Document Type

Thesis

Degree

M.A.

Degree Granting Department

Psychology

Major Professor

Paul E. Spector

Keywords

Meaningful Work, Occupational Callings, Scale Development

Abstract

There is a limited body of research that illuminates the various positive life-, health-, and work-related outcomes that an individual may experience through the pursuit of his or her occupational calling. An occupational calling is defined as an occupation that a person feels drawn to, finds intrinsically enjoyable and meaningful, and identifies as a central part of his or her identity. The extant literature on occupational callings, however, rarely considers the possible detrimental effects of having an occupational calling other than to explain unexpected study results. These unexpected study results hint at adverse psychological and job-related outcomes when an individual fails or does not have the ability to pursue an occupational calling, a concept this paper refers to as an "Unanswered Occupational Calling." An Unanswered Occupational Calling is specifically defined as an occupational calling that an individual perceives, but is not currently pursuing. Scholarly work is needed to explore the individual and organizational consequences of an individual's experience of an Unanswered Occupational Calling.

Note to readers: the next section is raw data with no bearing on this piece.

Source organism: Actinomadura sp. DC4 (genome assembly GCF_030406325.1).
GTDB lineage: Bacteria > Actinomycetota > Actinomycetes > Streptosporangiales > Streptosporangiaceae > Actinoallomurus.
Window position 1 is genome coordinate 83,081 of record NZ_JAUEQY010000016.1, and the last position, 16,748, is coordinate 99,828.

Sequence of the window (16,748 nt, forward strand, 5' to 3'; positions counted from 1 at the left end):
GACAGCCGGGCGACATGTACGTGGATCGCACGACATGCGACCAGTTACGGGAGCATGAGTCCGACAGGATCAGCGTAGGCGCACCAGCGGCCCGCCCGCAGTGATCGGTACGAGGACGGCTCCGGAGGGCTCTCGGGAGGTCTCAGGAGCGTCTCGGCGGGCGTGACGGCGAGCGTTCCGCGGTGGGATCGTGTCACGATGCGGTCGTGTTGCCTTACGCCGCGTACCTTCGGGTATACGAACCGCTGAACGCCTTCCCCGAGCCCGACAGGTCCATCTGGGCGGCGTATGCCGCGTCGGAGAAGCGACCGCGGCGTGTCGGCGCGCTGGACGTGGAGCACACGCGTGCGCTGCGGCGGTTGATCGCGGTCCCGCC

Consequently, the purpose of this research was twofold: (1) to develop and generate preliminary construct validity evidence for a newly developed Unanswered Occupational Calling instrument; and (2) to explore the nomological network of the Unanswered Occupational Calling construct. To that end, I conducted two studies, the first of which was required for initial scale construction. The central purpose of the second was to explore the nomological network of Unanswered Occupational Callings.

Overall, Study 1 and 2 supported the construct validity of the newly developed Unanswered Occupational Calling instrument. As expected, the Unanswered Occupational Calling instrument was shown to relate positively to intrinsic work motivation and negatively to work engagement, job involvement, career commitment, and answered occupational callings. Also as expected, those who more strongly endorsed an Unanswered Occupational Calling also tended to experience more physical symptoms, psychological distress, and withdrawal intentions and less job and life satisfaction. These results are consistent with previous research that suggested that there may be detrimental effects of perceiving, but not pursuing, an occupational calling.

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